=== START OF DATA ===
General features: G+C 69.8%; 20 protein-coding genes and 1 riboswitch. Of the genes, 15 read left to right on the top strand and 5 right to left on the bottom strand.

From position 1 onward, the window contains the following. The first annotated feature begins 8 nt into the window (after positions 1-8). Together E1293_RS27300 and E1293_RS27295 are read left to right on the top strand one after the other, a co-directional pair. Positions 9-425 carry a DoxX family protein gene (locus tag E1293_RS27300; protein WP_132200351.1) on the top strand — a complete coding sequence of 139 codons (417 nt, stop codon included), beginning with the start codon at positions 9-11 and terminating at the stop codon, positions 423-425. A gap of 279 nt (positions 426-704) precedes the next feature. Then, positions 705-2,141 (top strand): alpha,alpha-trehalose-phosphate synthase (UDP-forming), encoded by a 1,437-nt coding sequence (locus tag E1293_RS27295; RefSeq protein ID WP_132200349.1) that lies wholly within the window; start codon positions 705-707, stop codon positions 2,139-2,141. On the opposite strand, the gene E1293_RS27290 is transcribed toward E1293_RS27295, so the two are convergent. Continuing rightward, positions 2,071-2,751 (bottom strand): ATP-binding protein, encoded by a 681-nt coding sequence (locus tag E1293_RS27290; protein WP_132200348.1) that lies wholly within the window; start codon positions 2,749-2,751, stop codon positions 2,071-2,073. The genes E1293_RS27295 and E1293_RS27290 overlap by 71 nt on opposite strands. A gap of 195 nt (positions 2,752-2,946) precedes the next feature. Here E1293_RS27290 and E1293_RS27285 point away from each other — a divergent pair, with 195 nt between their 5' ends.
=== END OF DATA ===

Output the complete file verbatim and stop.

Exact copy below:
General features: G+C 69.8%; 20 protein-coding genes and 1 riboswitch. Of the genes, 15 read left to right on the top strand and 5 right to left on the bottom strand.

From position 1 onward, the window contains the following. The first annotated feature begins 8 nt into the window (after positions 1-8). Together E1293_RS27300 and E1293_RS27295 are read left to right on the top strand one after the other, a co-directional pair. Positions 9-425 carry a DoxX family protein gene (locus tag E1293_RS27300; protein WP_132200351.1) on the top strand — a complete coding sequence of 139 codons (417 nt, stop codon included), beginning with the start codon at positions 9-11 and terminating at the stop codon, positions 423-425. A gap of 279 nt (positions 426-704) precedes the next feature. Then, positions 705-2,141 (top strand): alpha,alpha-trehalose-phosphate synthase (UDP-forming), encoded by a 1,437-nt coding sequence (locus tag E1293_RS27295; RefSeq protein ID WP_132200349.1) that lies wholly within the window; start codon positions 705-707, stop codon positions 2,139-2,141. On the opposite strand, the gene E1293_RS27290 is transcribed toward E1293_RS27295, so the two are convergent. Continuing rightward, positions 2,071-2,751 (bottom strand): ATP-binding protein, encoded by a 681-nt coding sequence (locus tag E1293_RS27290; protein WP_132200348.1) that lies wholly within the window; start codon positions 2,749-2,751, stop codon positions 2,071-2,073. The genes E1293_RS27295 and E1293_RS27290 overlap by 71 nt on opposite strands. A gap of 195 nt (positions 2,752-2,946) precedes the next feature. Here E1293_RS27290 and E1293_RS27285 point away from each other — a divergent pair, with 195 nt between their 5' ends.